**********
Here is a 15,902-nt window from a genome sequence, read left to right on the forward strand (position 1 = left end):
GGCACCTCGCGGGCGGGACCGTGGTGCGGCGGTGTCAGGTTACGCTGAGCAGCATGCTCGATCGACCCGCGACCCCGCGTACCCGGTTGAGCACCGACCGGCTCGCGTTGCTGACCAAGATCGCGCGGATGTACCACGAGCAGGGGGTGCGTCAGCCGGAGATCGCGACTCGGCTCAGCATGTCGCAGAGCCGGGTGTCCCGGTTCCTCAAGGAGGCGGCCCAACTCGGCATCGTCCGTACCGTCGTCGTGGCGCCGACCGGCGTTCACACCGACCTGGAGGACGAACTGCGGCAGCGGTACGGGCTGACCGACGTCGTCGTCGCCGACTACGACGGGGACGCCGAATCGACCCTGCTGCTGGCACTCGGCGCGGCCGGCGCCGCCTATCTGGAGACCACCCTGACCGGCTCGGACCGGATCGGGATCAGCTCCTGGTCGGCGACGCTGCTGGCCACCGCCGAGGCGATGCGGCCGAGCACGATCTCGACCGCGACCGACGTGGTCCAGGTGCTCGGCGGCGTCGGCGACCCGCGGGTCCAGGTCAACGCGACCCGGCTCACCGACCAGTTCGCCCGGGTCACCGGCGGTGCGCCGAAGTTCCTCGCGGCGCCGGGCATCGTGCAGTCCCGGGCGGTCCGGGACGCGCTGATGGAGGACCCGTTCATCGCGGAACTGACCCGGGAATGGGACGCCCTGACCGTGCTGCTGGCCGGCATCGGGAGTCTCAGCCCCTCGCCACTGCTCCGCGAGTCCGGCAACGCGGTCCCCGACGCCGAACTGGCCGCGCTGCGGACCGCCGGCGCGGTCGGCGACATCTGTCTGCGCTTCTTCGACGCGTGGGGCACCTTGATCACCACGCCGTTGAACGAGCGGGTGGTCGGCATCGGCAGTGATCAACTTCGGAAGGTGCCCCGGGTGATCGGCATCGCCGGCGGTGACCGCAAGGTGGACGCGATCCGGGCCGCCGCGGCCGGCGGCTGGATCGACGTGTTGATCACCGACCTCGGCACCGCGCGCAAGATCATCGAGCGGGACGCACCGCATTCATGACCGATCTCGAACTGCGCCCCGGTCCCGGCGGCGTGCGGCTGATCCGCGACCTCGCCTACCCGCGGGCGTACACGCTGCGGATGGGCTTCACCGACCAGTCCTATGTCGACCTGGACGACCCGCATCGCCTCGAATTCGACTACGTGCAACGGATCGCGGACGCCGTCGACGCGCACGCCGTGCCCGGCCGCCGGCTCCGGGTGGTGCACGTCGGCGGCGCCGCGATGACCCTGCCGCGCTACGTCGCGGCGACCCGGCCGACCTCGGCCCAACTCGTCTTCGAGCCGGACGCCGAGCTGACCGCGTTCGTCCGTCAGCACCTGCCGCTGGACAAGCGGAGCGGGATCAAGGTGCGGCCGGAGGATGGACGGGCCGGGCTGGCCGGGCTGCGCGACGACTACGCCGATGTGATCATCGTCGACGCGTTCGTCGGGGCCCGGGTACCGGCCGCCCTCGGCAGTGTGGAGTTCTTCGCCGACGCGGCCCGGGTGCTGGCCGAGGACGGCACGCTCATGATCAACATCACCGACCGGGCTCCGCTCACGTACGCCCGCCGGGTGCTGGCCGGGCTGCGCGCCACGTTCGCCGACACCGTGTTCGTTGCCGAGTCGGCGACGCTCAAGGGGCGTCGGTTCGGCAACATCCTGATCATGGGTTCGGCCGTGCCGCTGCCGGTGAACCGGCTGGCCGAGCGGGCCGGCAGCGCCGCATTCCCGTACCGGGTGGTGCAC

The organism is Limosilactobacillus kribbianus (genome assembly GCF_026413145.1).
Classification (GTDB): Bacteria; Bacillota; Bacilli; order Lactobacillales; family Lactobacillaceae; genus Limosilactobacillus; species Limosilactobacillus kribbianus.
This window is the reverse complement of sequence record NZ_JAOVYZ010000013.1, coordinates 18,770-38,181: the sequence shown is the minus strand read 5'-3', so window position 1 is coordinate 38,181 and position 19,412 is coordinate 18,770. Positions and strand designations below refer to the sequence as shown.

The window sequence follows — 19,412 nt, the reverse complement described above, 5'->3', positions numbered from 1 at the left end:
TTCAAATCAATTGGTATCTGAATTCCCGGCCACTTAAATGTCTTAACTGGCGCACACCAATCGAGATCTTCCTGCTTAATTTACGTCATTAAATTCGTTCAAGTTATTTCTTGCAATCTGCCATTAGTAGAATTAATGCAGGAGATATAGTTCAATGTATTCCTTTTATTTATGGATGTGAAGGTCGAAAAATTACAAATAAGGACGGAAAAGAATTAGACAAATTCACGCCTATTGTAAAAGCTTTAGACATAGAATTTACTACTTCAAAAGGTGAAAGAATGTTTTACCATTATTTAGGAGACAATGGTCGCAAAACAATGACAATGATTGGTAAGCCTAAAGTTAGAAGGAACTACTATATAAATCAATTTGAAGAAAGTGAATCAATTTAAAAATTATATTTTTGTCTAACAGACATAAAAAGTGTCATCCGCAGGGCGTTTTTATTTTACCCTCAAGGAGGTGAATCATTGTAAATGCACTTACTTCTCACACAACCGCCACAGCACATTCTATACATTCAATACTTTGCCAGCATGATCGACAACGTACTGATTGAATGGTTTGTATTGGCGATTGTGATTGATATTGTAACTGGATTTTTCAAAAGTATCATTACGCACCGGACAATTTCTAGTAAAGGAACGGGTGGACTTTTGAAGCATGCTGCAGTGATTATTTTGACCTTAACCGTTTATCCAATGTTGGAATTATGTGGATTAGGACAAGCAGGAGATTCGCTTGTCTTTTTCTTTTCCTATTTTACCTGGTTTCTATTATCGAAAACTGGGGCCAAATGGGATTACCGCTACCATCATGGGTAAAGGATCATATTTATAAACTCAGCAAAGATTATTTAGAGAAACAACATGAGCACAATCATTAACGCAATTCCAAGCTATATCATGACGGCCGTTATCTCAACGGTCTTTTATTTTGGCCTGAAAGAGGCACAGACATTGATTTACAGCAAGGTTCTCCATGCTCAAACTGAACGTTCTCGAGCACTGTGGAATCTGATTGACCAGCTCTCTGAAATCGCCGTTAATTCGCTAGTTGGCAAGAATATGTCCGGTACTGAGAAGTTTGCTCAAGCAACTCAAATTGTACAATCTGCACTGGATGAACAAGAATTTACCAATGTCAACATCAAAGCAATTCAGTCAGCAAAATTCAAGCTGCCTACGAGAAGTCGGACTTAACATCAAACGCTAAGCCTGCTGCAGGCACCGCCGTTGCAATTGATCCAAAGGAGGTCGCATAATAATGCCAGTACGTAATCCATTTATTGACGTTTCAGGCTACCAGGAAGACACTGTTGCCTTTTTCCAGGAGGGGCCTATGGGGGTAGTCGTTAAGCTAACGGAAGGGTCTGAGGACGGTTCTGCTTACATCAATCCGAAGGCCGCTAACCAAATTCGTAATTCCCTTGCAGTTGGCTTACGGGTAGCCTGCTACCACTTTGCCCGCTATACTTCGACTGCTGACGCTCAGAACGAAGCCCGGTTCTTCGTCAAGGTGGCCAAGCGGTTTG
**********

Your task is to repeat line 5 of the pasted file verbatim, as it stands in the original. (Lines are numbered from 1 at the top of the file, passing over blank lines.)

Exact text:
This window is the reverse complement of sequence record NZ_JAOVYZ010000013.1, coordinates 18,770-38,181: the sequence shown is the minus strand read 5'-3', so window position 1 is coordinate 38,181 and position 19,412 is coordinate 18,770. Positions and strand designations below refer to the sequence as shown.